BRUSSELS Dec 21 The EU executive reprimanded
ex-commissioner Neelie Kroes on Wednesday for not declaring
income that would effectively have reduced her pension, but
stopped short of legal action after quickly recouping the money.
The European Commission said it had accepted an apology from
Kroes in a separate matter, in which its ethics committee
investigated her after a leak of Bahamas records showed she had
failed to declare a directorship in an offshore company there.
On the financial issue, Kroes notified the EU nine months
late about income in 2015 that should have been offset from a
"transitional allowance" she was receiving after leaving office.
Kroes, 75, a former Dutch government minister, spent 10
years at the Commission until late 2014 under then-president
Jose Manuel Barroso, as antitrust chief and then commissioner
for digital affairs.
In August, she irked the executive, now headed by
Jean-Claude Juncker, by criticising its demand for a record $14
billion from Apple Inc to repay illegal subsidies. As Kroes was
an adviser to another Silicon Valley titan, Uber, her
intervention was seen by critics as a conflict of interest with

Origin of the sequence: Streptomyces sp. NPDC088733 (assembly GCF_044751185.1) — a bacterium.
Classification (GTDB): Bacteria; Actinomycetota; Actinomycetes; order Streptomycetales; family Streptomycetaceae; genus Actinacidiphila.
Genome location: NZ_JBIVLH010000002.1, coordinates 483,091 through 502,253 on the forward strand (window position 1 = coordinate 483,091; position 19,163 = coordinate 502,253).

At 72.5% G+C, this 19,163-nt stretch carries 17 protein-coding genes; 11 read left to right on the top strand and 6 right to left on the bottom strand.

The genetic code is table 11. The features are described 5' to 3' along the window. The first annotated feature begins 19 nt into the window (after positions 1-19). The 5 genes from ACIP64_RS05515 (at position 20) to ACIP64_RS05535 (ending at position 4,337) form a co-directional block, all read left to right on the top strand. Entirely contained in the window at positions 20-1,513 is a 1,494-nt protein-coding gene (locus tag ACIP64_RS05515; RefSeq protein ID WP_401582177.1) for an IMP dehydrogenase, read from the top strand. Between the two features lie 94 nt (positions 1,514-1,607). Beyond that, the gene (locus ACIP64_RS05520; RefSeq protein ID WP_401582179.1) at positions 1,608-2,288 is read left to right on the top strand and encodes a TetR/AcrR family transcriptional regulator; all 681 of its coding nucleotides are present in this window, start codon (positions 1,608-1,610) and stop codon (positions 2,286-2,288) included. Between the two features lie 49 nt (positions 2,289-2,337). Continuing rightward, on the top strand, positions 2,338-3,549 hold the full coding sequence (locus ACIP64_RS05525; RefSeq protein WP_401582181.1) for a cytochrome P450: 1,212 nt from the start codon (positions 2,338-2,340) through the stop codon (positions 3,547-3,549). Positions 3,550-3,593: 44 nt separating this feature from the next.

her previous roles.
After newspapers published leaked Bahamas documents on Sept.
21 showing Kroes had been a director of a company there since
2000, Juncker ordered an ethics inquiry.
That found she had breached the code of conduct, but
accepted her apology for not realising that she still held the
unpaid post when she took office in 2004.
On Sept. 20, according to a Commission document, Kroes
contacted its payments department to report income for 2015. She
had declared in January that she had no such income.
Commissioners are entitled to a "transitional allowance" of
up to about 13,000 euros ($13,500) a month for three years after
leaving office. But if, adding income from other activities,
they earn more than the monthly salary of a serving commissioner
- about 20,000 euros - the allowance is capped accordingly.
"The Commission, on the basis of the information provided
belatedly by Ms. Kroes, recovered immediately the money," read
the Commission's legal decision published on Wednesday.
Juncker has proposed tighter ethics rules for commissioners
following criticism in a number of other cases, notably that of
Barroso, who took a job at the U.S. bank Goldman Sachs, fuelling
criticism that the EU was run by an out-of-touch elite beholden
to global business.
(Reporting by Alastair Macdonald; @macdonaldrtr; Editing by